The cylinder you possess ends up being a key component to exploring the valley and unlocking its secrets. In the chamber you awaken in, you’ll be shown how you can use the cylinder in certain types of pedestals to drain a bit of its glowing essence and direct it to power certain objects or open locked doors. Sometimes you’ll have to direct energy through multiple pedestals in an energy relay of sorts or use multiple pedestals to power a single doorway. However, each time you use the cylinder to do a task like this it will drain a bit of its power. Once the cylinder is empty you won’t be able to use it until you replenish its resources. Thankfully this isn’t too difficult in most cases unless you went out of your way to waste its power because you’ll generally find various jugs containing the glowing liquid you’ll need scattered around the environment. Each jug fills about a quarter of the cylinder’s energy, though, so you will want to make judicious use of your resources. As you press on further along your adventure, you’ll also discover a few other uses for your device. For starters, if you take it out while in a dark area such as a building or cave, the glowing liquid will serve as a flashlight for you. The light from the cylinder can also cause special flowers to bloom on demand and consuming them will replenish some of your health should you need it. You’ll also be able to use it to cause other types of plants to grow, creating bridges and ladders out of vines that will allow you to access areas you previously couldn’t.

Although the game focuses a great deal on exploration on your journey to uncover the mystery of what happened to the great civilization that once inhabited the valley, the game also presents you with various puzzles that you will need to solve along the way. While these do take a good deal of thought to figure out, most of the time the methodology behind them makes sense and the puzzles don’t feel unfair. In this regard, the developer seems to have struck a solid balance between difficulty and fun. Also, as you make your way into the main valley itself you also will begin to encounter a supernatural shadow-like entity whose existence will have been somewhat hinted at in various tapestries you previously encountered. Being in its presence will begin to slowly drain away your health, so you’ll want to shine your cylinder at it to make it leave you alone or quickly get away from it. Because you’ve been allowed to explore unimpeded prior to this point, the entity’s presence is alarming. Thankfully, its menace is at first merely startling and then annoying and it won’t pose much of a threat to you until you’re a bit further along in your journey.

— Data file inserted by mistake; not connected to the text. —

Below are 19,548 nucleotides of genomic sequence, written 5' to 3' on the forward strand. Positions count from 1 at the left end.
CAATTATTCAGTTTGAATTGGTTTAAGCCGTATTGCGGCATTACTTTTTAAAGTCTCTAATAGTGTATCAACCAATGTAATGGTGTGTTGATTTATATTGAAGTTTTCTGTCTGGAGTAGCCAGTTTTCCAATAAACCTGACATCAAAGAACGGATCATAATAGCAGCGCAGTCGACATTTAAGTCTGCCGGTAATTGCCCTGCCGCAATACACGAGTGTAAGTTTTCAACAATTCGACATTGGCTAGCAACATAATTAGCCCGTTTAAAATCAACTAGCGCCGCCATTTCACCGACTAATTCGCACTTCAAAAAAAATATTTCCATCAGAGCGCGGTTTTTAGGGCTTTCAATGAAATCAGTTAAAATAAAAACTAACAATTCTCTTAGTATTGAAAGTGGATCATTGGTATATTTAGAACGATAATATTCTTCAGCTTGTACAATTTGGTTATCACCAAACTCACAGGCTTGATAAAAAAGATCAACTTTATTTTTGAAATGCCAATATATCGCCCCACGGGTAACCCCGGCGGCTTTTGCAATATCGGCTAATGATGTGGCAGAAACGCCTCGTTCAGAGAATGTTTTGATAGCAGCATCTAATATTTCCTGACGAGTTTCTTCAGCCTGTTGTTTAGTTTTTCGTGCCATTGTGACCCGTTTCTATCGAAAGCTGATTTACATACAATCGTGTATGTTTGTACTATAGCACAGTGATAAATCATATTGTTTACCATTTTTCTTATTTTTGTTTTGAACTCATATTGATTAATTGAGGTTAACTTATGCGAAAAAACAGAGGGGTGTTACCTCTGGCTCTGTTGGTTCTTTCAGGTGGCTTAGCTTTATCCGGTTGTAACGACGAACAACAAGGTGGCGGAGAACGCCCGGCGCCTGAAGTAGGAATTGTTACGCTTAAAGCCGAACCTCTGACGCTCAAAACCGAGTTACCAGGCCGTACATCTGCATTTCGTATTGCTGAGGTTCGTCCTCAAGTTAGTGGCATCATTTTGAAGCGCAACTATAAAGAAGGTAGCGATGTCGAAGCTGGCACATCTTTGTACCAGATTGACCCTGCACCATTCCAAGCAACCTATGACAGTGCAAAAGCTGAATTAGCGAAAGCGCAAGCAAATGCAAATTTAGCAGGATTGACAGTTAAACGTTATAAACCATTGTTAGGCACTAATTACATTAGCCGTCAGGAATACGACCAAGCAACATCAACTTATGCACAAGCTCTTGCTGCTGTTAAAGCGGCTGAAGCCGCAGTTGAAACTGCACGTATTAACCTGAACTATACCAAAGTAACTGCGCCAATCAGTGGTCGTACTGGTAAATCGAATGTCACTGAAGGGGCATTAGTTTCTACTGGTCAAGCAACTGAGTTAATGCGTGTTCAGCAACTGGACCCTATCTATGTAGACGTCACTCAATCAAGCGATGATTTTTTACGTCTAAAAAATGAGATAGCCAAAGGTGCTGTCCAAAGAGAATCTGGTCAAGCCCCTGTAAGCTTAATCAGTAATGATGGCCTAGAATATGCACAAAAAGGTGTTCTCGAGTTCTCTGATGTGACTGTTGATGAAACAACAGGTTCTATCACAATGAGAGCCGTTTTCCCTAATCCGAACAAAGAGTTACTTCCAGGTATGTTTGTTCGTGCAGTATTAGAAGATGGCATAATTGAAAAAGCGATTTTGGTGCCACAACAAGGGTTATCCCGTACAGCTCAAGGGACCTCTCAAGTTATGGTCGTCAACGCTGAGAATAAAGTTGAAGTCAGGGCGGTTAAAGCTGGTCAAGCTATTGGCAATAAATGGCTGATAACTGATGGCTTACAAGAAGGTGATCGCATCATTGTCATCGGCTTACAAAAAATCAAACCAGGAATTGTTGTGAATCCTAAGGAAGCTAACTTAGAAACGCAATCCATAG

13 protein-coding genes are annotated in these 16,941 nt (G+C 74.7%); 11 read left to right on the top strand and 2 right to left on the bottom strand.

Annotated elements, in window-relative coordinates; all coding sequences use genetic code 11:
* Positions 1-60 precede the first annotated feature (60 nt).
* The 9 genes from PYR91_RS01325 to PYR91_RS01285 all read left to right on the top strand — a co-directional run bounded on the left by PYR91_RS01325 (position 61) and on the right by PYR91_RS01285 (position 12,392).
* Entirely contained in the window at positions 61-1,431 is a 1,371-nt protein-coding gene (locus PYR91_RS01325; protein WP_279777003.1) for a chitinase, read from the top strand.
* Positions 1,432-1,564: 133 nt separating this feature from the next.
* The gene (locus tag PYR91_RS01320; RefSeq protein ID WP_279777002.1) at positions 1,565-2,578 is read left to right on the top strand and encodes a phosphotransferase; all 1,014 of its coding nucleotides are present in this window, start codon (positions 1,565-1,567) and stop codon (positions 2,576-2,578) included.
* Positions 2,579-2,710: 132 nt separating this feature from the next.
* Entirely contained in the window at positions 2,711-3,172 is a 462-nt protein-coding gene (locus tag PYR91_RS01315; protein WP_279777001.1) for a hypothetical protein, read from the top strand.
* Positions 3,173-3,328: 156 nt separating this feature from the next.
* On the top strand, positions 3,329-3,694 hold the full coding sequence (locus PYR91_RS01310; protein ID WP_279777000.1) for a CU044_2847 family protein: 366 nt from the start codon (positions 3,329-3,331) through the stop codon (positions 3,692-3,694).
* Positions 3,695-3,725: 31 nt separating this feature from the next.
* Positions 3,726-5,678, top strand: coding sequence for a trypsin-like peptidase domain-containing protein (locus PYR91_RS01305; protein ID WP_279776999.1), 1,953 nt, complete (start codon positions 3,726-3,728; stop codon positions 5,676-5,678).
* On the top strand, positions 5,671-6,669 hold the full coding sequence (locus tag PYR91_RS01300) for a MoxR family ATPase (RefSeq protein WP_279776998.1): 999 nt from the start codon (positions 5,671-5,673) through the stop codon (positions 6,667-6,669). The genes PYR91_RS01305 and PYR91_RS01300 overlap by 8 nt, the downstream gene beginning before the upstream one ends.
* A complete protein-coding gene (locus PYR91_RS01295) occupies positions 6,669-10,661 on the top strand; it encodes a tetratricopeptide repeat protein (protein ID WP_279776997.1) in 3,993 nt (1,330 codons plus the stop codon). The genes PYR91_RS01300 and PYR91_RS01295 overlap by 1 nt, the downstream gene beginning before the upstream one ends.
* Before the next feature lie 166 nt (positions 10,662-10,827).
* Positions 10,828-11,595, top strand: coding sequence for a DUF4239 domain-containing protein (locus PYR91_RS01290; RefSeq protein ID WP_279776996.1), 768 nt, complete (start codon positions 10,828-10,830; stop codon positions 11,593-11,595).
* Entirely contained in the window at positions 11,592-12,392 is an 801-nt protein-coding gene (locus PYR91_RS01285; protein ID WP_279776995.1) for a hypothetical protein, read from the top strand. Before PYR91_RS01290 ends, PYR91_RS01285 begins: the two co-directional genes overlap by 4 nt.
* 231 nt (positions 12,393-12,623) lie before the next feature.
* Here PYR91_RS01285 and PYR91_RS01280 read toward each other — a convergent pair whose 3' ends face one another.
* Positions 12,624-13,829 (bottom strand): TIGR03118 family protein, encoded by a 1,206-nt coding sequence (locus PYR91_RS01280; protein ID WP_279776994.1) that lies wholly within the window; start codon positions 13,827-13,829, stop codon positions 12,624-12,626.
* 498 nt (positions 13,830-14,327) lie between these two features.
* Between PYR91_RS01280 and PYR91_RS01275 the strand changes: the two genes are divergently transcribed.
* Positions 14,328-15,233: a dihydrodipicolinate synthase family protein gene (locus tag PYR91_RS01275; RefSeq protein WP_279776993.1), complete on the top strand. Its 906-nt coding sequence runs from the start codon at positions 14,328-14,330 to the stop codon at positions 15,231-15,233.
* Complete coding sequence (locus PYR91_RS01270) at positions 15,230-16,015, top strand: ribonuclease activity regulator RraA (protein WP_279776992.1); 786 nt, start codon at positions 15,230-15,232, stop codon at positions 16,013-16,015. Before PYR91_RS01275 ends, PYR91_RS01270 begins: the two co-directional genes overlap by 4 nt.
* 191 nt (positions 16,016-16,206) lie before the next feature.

Visually, Aporia is a pretty impressive experience. The environments are well-detailed and feel very much alive and the environmental effects like low-lying fog are done well. The game also does a great job with its lighting effects. Everything looks fantastic while playing on a large 4K HDR display and the game is incredibly immersive.

Unfortunately, despite all of this there are a few graphical bugs that I encountered during my exploration. In a few spots, when taking a closer look at the ground it’s quite apparent that the grass, weeks, and pebbles are actually being rendered floating slightly above the actual terrain. The lighting also acts strangely when you transition an exterior area to an interior one or vice-versa. Also, the way water flows across the environment can appear awkward in a few spots and in a couple areas the water textures appear glitchy. There were also a couple instances of environmental objects not rendering incorrectly when loading a save file. However, rather than existing as invisible textures, these objects didn’t load in at all, meaning that where once a bridge or dock should have existed there was nothing. The only way to force them to load in was to walk away far enough for them to debuff and then return, hoping they spawned correctly that time. This was particularly unfortunate though when the game had been saved while standing on one of these objects, causing me to immediately fall into the rushing river below when loading my save file.